Living on a small island has a multitude of benefits, one of which is the carefree ability to walk at any hour of day or night in relative safety. Here I am among an extended family of sorts. As I pass houses I know many of the people inside who are just beginning to stir, a light being turned on, a fire being stoked in the wood stove. Many of them I’ve known for over thirty years.

If I hear a shuffle behind me in the dark, it is a deer moving from its night resting place, or an owl swooping from its oak branch perch, or just the wind.

What I love about my morning walk is the solitary time. Because it’s dark outside I’m not distracted, my mind and imagination can work. I can move my body in a rhythmical stride and it becomes almost a walking meditation. I will encounter no one on the road either, not until seven perhaps, when people are on their way to the ferry or their boats, or bringing their dogs out for a walk, or joggers.

On my most recent walk, I had a clear insight into a perspective on the story I’m currently working on. By the time day breaks I have made my way to the South end of my island to watch the sun rise, and I find some inspiration in some photographic opportunities, feeding my creativity further. These walks are like an “Artist’s Date” for me.

“Bridges”
Early morning rainbow, looking west over Nanaimo

And as the sun rises I feel all the opportunity and potential that a new day brings with it. I’m always lifted by this, optimistic for what I could do in a day, eager to start, even if I don’t start anything of note other than the laundry. And I’m grateful even so.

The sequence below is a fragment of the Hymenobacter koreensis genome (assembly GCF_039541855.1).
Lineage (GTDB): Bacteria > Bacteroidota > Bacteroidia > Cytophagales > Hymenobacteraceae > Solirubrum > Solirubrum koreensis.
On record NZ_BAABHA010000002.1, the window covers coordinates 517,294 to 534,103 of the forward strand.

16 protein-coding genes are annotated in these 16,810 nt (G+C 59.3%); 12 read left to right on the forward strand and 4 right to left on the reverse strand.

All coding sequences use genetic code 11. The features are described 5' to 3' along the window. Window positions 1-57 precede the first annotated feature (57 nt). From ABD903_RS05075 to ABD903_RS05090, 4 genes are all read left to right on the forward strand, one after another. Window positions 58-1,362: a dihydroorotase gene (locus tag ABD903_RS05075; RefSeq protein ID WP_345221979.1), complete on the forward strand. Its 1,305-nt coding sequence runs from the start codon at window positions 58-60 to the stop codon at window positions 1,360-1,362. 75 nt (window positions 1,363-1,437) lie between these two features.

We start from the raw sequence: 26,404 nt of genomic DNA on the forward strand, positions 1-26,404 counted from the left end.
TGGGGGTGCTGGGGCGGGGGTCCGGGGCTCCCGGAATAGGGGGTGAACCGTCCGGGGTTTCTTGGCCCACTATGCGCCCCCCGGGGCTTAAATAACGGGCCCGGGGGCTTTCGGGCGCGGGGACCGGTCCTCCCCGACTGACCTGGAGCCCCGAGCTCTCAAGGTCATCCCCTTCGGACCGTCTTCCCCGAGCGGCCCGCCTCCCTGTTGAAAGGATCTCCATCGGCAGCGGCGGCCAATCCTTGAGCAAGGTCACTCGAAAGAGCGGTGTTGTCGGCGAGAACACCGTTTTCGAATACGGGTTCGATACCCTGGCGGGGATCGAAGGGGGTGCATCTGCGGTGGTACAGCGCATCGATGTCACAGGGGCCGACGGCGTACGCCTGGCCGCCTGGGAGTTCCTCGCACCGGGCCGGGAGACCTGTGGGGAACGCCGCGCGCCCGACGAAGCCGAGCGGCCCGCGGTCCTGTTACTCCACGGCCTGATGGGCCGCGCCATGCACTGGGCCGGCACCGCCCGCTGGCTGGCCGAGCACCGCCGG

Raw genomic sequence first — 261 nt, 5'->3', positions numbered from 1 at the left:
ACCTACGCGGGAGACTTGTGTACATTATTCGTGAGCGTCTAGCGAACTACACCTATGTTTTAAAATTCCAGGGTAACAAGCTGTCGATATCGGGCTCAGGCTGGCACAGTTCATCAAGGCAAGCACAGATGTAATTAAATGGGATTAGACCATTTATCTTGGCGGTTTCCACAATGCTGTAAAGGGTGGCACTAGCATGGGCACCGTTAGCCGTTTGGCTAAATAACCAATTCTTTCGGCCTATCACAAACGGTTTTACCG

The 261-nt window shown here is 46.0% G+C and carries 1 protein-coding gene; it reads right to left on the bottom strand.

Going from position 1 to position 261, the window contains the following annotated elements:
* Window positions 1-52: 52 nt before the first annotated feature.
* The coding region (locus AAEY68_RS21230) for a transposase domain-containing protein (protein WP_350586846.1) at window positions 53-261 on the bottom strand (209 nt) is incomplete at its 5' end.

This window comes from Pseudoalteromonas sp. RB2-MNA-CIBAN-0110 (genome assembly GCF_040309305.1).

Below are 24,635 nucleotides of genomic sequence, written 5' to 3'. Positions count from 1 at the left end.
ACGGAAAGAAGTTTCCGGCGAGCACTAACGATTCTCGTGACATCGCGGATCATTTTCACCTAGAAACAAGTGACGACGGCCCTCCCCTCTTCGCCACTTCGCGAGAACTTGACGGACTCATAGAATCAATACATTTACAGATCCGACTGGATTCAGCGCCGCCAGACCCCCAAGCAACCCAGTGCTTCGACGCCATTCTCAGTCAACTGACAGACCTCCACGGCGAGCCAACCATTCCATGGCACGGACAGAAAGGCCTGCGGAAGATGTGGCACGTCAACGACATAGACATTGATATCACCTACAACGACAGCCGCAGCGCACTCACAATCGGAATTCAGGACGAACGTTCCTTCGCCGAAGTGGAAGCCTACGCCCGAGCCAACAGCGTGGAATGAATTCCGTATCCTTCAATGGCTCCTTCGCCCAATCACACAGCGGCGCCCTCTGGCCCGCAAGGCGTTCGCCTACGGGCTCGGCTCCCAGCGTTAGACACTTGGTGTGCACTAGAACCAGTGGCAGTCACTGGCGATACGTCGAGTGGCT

Day dawning over the gulf Islands

Poppy

 

I was overwhelmed with a plethora of wild poppies in my front garden this spring, and lucky me. They proved a fascinating photo study. Capturing the clear slant of the morning sun as it rose over my cedar hedge gave me gorgeous opportunities to explore the poppies crepe like translucence.

I have a large portfolio of these beauties that I will share over the next few weeks~

I use only my iPhone 8. No filters.

Kootenay Time, Spring in the Rockies

Boarding the B.C. Ferry in Departure Bay that takes Bob and me to Horseshoe Bay on mainland Vancouver we begin the drive to Kimberley in the East Kootenays, an area over 27,000 sq. kilometers in south-east British Columbia stretching from Spilimacheen down to the Montana border and lies between Banff and the Kootenay lake; tucked between the Purcell, Monashee and Selkirks of the Columbia Mountain system and the Canadian Rockies.

From Horseshoe Bay we drove on the # 1 hwy to Hope then took the Coquihalla or the #5 as far as Kamloops, then back on the #1 that took us up into the high mountains and through the Glacier National Park to Golden where we spent a night, making it an eleven hour drive. (not including the two-hour ferry ride). From there it would only be a two and a half hour drive following hwy 95 directly south down to Kimberley.